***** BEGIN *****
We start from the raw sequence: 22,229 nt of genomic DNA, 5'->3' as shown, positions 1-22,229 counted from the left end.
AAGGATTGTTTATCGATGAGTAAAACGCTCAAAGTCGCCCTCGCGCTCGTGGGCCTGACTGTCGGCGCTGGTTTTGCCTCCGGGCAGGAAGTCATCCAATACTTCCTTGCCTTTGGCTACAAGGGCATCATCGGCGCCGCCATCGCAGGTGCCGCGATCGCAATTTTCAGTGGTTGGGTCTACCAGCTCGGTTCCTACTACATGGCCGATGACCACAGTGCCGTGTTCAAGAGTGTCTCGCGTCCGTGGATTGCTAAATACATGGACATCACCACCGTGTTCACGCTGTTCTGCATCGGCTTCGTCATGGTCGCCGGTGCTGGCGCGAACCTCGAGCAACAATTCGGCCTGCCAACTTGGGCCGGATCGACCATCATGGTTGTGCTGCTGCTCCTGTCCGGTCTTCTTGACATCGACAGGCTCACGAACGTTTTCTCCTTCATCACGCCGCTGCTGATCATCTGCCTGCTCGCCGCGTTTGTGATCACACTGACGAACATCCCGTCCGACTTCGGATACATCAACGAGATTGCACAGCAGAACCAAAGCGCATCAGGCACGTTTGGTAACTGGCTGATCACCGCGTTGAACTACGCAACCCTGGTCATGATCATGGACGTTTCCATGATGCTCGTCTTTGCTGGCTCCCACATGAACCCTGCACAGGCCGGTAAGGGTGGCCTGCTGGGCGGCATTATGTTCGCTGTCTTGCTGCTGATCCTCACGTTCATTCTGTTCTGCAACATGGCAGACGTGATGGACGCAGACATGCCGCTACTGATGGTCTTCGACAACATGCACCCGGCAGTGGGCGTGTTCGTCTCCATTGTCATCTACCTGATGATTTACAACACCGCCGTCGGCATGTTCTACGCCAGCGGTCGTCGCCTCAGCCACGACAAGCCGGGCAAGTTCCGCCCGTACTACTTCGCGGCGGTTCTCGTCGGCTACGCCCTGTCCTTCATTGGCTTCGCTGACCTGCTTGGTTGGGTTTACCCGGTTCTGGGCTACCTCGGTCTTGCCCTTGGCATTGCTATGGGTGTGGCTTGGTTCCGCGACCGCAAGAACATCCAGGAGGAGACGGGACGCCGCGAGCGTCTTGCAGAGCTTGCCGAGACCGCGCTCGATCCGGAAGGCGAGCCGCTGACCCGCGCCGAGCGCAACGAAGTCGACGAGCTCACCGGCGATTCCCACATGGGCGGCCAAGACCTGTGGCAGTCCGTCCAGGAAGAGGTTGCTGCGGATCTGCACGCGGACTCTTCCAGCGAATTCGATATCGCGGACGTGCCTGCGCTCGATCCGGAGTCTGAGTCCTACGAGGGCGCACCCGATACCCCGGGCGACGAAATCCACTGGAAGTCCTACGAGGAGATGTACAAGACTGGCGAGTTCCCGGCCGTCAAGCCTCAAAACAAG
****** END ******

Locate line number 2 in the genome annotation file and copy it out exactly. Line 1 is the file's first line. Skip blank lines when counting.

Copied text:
AAGGATTGTTTATCGATGAGTAAAACGCTCAAAGTCGCCCTCGCGCTCGTGGGCCTGACTGTCGGCGCTGGTTTTGCCTCCGGGCAGGAAGTCATCCAATACTTCCTTGCCTTTGGCTACAAGGGCATCATCGGCGCCGCCATCGCAGGTGCCGCGATCGCAATTTTCAGTGGTTGGGTCTACCAGCTCGGTTCCTACTACATGGCCGATGACCACAGTGCCGTGTTCAAGAGTGTCTCGCGTCCGTGGATTGCTAAATACATGGACATCACCACCGTGTTCACGCTGTTCTGCATCGGCTTCGTCATGGTCGCCGGTGCTGGCGCGAACCTCGAGCAACAATTCGGCCTGCCAACTTGGGCCGGATCGACCATCATGGTTGTGCTGCTGCTCCTGTCCGGTCTTCTTGACATCGACAGGCTCACGAACGTTTTCTCCTTCATCACGCCGCTGCTGATCATCTGCCTGCTCGCCGCGTTTGTGATCACACTGACGAACATCCCGTCCGACTTCGGATACATCAACGAGATTGCACAGCAGAACCAAAGCGCATCAGGCACGTTTGGTAACTGGCTGATCACCGCGTTGAACTACGCAACCCTGGTCATGATCATGGACGTTTCCATGATGCTCGTCTTTGCTGGCTCCCACATGAACCCTGCACAGGCCGGTAAGGGTGGCCTGCTGGGCGGCATTATGTTCGCTGTCTTGCTGCTGATCCTCACGTTCATTCTGTTCTGCAACATGGCAGACGTGATGGACGCAGACATGCCGCTACTGATGGTCTTCGACAACATGCACCCGGCAGTGGGCGTGTTCGTCTCCATTGTCATCTACCTGATGATTTACAACACCGCCGTCGGCATGTTCTACGCCAGCGGTCGTCGCCTCAGCCACGACAAGCCGGGCAAGTTCCGCCCGTACTACTTCGCGGCGGTTCTCGTCGGCTACGCCCTGTCCTTCATTGGCTTCGCTGACCTGCTTGGTTGGGTTTACCCGGTTCTGGGCTACCTCGGTCTTGCCCTTGGCATTGCTATGGGTGTGGCTTGGTTCCGCGACCGCAAGAACATCCAGGAGGAGACGGGACGCCGCGAGCGTCTTGCAGAGCTTGCCGAGACCGCGCTCGATCCGGAAGGCGAGCCGCTGACCCGCGCCGAGCGCAACGAAGTCGACGAGCTCACCGGCGATTCCCACATGGGCGGCCAAGACCTGTGGCAGTCCGTCCAGGAAGAGGTTGCTGCGGATCTGCACGCGGACTCTTCCAGCGAATTCGATATCGCGGACGTGCCTGCGCTCGATCCGGAGTCTGAGTCCTACGAGGGCGCACCCGATACCCCGGGCGACGAAATCCACTGGAAGTCCTACGAGGAGATGTACAAGACTGGCGAGTTCCCGGCCGTCAAGCCTCAAAACAAG